Boks go from boys to menComment on this story
London – Springbok coach Heyneke Meyer on Sunday lauded his young team’s “mental toughness”, saying they had matured greatly in the last three weeks on their northern hemisphere tour.
The Boks ended their trip to Ireland and the UK with a hard-fought and “lucky win” – according to Meyer – against England at Twickenham on Saturday, giving the Boks and Meyer their seventh win in 2012.
Powerful defensive work by the Boks, to go with a rather fortunate try by Willem Alberts and a four-from-four kicking performance by Pat Lambie, was enough to see of a fired up England.
“We would not have won this game six months ago,” said Meyer on Sunday.
“The guys have grown up and matured on this trip. Eben [Etzebeth] was a boy in June, but he is now a man,” added the coach.
“I’m big on mental toughness and that’s why I am so pleased we were able to grind out this win. The youngsters have come through brilliantly on this tour… they played for each other every week and put their bodies on the line. The spirit among them has been awesome.”
The great defensive effort was also touched on by captain Jean de Villiers, who again praised his team-mates for the commitment they had shown, as had been the case against Scotland the week before.
“We pride ourselves on our defence and I think we’re now right up there with the best in the world… if we’re not the best in the world,” he said. “Defence comes from within. It’s a commitment and an attitude and everyone has stood up in this regard on this tour.”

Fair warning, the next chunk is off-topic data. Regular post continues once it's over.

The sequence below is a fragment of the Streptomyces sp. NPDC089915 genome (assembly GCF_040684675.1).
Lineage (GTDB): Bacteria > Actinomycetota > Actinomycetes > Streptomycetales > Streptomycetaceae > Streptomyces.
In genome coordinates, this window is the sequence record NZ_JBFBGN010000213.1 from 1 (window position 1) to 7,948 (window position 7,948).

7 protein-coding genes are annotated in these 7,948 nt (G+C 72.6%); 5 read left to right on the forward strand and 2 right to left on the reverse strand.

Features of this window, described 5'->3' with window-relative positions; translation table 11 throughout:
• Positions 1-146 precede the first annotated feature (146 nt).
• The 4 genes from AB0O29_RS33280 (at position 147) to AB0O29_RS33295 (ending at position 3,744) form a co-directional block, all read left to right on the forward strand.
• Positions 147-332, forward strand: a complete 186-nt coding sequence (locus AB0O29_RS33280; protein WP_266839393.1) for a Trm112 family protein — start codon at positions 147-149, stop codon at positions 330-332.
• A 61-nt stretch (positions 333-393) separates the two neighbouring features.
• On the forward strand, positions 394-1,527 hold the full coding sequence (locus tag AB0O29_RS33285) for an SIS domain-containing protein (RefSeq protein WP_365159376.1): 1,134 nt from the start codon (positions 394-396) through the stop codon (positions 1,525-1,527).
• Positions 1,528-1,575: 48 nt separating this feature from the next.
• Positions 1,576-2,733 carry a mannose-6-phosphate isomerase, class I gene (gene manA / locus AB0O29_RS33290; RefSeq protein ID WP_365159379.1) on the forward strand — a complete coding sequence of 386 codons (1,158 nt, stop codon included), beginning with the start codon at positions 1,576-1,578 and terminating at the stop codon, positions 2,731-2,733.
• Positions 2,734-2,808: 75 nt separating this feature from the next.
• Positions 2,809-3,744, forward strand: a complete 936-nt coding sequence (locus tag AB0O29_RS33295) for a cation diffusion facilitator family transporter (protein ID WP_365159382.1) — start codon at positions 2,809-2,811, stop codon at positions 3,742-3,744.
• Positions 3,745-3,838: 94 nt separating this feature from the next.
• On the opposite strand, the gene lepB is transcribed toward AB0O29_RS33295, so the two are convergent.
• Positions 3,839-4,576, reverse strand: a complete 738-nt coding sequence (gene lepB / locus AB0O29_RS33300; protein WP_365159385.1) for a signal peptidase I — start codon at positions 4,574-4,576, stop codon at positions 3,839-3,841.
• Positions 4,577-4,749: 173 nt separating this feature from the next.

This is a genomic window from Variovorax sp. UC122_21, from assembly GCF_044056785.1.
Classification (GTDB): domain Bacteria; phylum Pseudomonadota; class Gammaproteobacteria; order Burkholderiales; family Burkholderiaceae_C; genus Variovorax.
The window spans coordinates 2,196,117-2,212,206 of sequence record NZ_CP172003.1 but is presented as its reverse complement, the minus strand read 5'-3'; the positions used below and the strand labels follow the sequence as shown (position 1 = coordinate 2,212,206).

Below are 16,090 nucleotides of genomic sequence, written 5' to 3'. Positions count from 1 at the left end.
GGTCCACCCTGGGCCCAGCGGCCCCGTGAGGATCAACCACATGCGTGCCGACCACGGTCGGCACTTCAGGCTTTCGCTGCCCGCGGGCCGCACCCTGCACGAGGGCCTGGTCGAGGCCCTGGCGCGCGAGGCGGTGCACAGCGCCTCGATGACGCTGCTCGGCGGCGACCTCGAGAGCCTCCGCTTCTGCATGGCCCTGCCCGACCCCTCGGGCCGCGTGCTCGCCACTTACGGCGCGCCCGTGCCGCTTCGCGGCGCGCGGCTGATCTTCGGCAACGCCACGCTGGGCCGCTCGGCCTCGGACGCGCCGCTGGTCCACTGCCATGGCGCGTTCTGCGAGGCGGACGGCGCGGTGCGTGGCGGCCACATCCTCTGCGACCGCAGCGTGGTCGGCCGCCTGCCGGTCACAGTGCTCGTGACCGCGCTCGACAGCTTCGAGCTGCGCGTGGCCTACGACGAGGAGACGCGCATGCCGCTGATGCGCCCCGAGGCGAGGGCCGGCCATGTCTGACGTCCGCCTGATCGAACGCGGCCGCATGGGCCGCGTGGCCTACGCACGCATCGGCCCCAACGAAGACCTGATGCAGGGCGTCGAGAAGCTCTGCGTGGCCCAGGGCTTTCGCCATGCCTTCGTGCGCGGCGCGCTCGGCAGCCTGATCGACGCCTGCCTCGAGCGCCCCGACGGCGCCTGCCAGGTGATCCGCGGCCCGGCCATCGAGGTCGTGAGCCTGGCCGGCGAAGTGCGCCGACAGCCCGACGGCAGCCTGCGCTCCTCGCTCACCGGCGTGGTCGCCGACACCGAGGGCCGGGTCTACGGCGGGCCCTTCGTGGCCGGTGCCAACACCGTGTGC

The Boks finished the season with seven wins, three defeats and two draws. And let’s not forget the three defeats were against New Zealand (twice) and Australia (once), with the Boks losing in Dunedin only because of poor goal-kicking.
“We started the year as the number four team in the world and we’ve finished it as number two. Considering all the injuries we’ve had and what we’ve had to go through, including having one week to get to know the guys before our first Test of the season, I’ll take the seven wins and three defeats in my first year,” said Meyer.
“It’s been a new coaching staff, many of whom only joined me the week before the first England Test in June because they were all still involved in Super Rugby, a new captain, a new team… but we’ve grown and that’s encouraging. I know we’re definitely on the right track… and I also know we must stick to the things we’re good at.”
Meyer’s team may not have won too many fans for their attacking skills, but their set-pieces – the cornerstone of every team – were outstanding, while no-one can argue against them being the best team in the world defensively.
“I don’t really care how we play, as long as we win,” said Meyer. “If we win I’m happy and hopefully South Africa can be happy, too.”
He was especially full of praise for the youngsters, men like Etzebeth, Marcell Coetzee and a few others, who continued to shine in foreign conditions. “What you lose in experience you gain in excitement. These youngsters can go a long way still.
“What impressed me over the past three weeks was how our set-phases had come on, how our kicking improved and how strong our defence had become… those are all positives and we will build on those aspects of our game next year.
“I’m really positive about the future.” – The Mercury